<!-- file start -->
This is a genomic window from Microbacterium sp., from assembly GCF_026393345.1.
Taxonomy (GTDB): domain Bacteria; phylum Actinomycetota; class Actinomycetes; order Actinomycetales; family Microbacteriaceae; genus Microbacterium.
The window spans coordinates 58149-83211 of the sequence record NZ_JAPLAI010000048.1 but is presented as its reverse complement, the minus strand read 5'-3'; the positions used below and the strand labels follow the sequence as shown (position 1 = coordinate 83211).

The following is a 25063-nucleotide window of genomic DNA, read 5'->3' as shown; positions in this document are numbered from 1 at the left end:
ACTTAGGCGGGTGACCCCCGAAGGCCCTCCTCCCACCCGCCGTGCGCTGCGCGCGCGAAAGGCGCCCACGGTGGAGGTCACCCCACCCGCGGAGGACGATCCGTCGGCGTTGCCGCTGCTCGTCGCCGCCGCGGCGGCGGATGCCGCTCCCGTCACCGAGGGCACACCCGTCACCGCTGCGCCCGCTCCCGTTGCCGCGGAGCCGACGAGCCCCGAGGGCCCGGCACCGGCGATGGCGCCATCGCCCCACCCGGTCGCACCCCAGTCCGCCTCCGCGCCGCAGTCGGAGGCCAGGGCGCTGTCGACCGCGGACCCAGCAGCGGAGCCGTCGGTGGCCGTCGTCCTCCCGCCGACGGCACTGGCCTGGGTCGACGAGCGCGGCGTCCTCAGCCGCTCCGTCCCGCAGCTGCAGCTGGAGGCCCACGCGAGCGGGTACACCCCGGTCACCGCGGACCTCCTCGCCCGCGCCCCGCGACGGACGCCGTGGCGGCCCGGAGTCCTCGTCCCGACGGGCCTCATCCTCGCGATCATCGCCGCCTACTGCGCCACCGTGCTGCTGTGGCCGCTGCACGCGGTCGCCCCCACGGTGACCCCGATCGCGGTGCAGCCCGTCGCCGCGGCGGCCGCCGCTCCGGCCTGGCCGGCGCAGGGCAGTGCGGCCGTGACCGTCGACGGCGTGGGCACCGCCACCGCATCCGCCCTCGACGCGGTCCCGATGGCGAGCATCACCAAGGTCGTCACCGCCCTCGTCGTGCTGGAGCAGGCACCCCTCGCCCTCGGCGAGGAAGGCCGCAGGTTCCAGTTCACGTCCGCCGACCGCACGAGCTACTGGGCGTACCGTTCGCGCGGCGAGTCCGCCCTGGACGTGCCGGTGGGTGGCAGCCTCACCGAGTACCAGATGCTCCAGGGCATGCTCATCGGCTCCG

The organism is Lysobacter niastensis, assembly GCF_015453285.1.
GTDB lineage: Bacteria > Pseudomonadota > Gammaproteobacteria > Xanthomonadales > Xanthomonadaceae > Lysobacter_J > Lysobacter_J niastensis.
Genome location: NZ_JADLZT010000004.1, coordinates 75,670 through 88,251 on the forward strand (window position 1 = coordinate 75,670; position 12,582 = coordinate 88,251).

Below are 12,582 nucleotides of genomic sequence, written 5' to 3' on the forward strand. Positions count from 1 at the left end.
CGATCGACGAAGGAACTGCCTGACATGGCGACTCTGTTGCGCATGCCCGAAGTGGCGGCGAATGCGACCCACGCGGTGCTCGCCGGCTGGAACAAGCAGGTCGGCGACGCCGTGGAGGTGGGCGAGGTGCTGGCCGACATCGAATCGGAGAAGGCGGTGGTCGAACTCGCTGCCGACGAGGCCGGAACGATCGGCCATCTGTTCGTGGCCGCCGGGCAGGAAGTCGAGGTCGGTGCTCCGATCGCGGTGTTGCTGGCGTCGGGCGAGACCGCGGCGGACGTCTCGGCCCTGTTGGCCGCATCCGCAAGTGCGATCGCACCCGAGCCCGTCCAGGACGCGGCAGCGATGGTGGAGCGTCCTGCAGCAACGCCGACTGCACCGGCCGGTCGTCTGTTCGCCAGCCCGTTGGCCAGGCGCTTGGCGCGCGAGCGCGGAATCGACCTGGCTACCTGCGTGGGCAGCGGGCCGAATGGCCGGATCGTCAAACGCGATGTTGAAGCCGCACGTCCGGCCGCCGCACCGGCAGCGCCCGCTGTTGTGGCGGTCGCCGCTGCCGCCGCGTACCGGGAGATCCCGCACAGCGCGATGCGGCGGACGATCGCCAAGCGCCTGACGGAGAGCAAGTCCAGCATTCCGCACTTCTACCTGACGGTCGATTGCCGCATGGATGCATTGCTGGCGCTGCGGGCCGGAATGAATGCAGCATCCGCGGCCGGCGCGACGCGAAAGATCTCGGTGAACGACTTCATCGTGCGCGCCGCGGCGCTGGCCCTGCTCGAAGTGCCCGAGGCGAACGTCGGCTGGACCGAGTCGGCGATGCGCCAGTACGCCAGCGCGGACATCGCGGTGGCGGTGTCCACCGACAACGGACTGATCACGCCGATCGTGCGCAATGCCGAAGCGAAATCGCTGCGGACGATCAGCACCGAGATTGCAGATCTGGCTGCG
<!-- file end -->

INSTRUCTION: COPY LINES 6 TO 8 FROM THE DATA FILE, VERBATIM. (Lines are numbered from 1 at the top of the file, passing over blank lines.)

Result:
The organism is Lysobacter niastensis, assembly GCF_015453285.1.
GTDB lineage: Bacteria > Pseudomonadota > Gammaproteobacteria > Xanthomonadales > Xanthomonadaceae > Lysobacter_J > Lysobacter_J niastensis.
Genome location: NZ_JADLZT010000004.1, coordinates 75,670 through 88,251 on the forward strand (window position 1 = coordinate 75,670; position 12,582 = coordinate 88,251).